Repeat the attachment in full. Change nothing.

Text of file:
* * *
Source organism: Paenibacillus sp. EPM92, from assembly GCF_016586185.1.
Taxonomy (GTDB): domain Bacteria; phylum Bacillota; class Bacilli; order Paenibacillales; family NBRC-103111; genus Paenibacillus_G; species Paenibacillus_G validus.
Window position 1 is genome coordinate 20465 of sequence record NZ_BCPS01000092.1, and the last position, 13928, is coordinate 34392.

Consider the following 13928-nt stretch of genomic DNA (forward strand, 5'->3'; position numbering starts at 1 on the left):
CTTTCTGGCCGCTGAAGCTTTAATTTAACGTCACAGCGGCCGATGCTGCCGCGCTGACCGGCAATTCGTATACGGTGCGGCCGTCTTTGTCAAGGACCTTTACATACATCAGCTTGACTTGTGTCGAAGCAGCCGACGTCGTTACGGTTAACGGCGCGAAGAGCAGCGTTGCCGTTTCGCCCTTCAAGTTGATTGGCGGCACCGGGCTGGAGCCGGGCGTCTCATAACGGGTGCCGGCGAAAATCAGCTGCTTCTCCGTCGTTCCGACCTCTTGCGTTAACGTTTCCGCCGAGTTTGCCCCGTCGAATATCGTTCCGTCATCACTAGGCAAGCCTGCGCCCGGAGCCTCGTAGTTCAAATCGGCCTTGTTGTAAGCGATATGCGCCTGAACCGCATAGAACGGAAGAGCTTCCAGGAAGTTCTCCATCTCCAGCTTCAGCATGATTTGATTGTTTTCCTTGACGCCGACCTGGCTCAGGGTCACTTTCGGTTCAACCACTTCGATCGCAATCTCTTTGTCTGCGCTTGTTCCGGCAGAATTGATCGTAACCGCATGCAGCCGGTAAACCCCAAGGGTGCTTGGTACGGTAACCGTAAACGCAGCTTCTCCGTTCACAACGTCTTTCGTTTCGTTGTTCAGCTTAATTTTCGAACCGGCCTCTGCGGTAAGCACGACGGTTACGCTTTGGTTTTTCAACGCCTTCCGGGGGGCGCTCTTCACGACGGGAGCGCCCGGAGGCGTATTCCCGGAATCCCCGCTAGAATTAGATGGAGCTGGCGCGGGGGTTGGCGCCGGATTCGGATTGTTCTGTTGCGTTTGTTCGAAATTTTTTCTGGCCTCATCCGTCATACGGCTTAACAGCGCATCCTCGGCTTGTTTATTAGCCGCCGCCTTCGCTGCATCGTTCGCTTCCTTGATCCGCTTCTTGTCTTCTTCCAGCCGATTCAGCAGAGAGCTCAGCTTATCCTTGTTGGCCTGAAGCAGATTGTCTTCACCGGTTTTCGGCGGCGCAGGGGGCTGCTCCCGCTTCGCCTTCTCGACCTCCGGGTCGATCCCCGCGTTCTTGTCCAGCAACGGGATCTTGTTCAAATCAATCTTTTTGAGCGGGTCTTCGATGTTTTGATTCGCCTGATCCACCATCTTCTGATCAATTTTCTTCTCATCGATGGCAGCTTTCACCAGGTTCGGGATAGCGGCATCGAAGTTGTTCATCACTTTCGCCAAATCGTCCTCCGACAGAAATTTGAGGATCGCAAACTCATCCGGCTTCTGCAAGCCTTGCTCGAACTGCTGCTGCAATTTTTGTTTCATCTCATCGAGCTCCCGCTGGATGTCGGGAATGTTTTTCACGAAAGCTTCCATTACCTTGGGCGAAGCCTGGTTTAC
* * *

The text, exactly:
Source organism: Paenibacillus sp. EPM92, from assembly GCF_016586185.1.
Taxonomy (GTDB): domain Bacteria; phylum Bacillota; class Bacilli; order Paenibacillales; family NBRC-103111; genus Paenibacillus_G; species Paenibacillus_G validus.
Window position 1 is genome coordinate 20465 of sequence record NZ_BCPS01000092.1, and the last position, 13928, is coordinate 34392.

Consider the following 13928-nt stretch of genomic DNA (forward strand, 5'->3'; position numbering starts at 1 on the left):
CTTTCTGGCCGCTGAAGCTTTAATTTAACGTCACAGCGGCCGATGCTGCCGCGCTGACCGGCAATTCGTATACGGTGCGGCCGTCTTTGTCAAGGACCTTTACATACATCAGCTTGACTTGTGTCGAAGCAGCCGACGTCGTTACGGTTAACGGCGCGAAGAGCAGCGTTGCCGTTTCGCCCTTCAAGTTGATTGGCGGCACCGGGCTGGAGCCGGGCGTCTCATAACGGGTGCCGGCGAAAATCAGCTGCTTCTCCGTCGTTCCGACCTCTTGCGTTAACGTTTCCGCCGAGTTTGCCCCGTCGAATATCGTTCCGTCATCACTAGGCAAGCCTGCGCCCGGAGCCTCGTAGTTCAAATCGGCCTTGTTGTAAGCGATATGCGCCTGAACCGCATAGAACGGAAGAGCTTCCAGGAAGTTCTCCATCTCCAGCTTCAGCATGATTTGATTGTTTTCCTTGACGCCGACCTGGCTCAGGGTCACTTTCGGTTCAACCACTTCGATCGCAATCTCTTTGTCTGCGCTTGTTCCGGCAGAATTGATCGTAACCGCATGCAGCCGGTAAACCCCAAGGGTGCTTGGTACGGTAACCGTAAACGCAGCTTCTCCGTTCACAACGTCTTTCGTTTCGTTGTTCAGCTTAATTTTCGAACCGGCCTCTGCGGTAAGCACGACGGTTACGCTTTGGTTTTTCAACGCCTTCCGGGGGGCGCTCTTCACGACGGGAGCGCCCGGAGGCGTATTCCCGGAATCCCCGCTAGAATTAGATGGAGCTGGCGCGGGGGTTGGCGCCGGATTCGGATTGTTCTGTTGCGTTTGTTCGAAATTTTTTCTGGCCTCATCCGTCATACGGCTTAACAGCGCATCCTCGGCTTGTTTATTAGCCGCCGCCTTCGCTGCATCGTTCGCTTCCTTGATCCGCTTCTTGTCTTCTTCCAGCCGATTCAGCAGAGAGCTCAGCTTATCCTTGTTGGCCTGAAGCAGATTGTCTTCACCGGTTTTCGGCGGCGCAGGGGGCTGCTCCCGCTTCGCCTTCTCGACCTCCGGGTCGATCCCCGCGTTCTTGTCCAGCAACGGGATCTTGTTCAAATCAATCTTTTTGAGCGGGTCTTCGATGTTTTGATTCGCCTGATCCACCATCTTCTGATCAATTTTCTTCTCATCGATGGCAGCTTTCACCAGGTTCGGGATAGCGGCATCGAAGTTGTTCATCACTTTCGCCAAATCGTCCTCCGACAGAAATTTGAGGATCGCAAACTCATCCGGCTTCTGCAAGCCTTGCTCGAACTGCTGCTGCAATTTTTGTTTCATCTCATCGAGCTCCCGCTGGATGTCGGGAATGTTTTTCACGAAAGCTTCCATTACCTTGGGCGAAGCCTGGTTTAC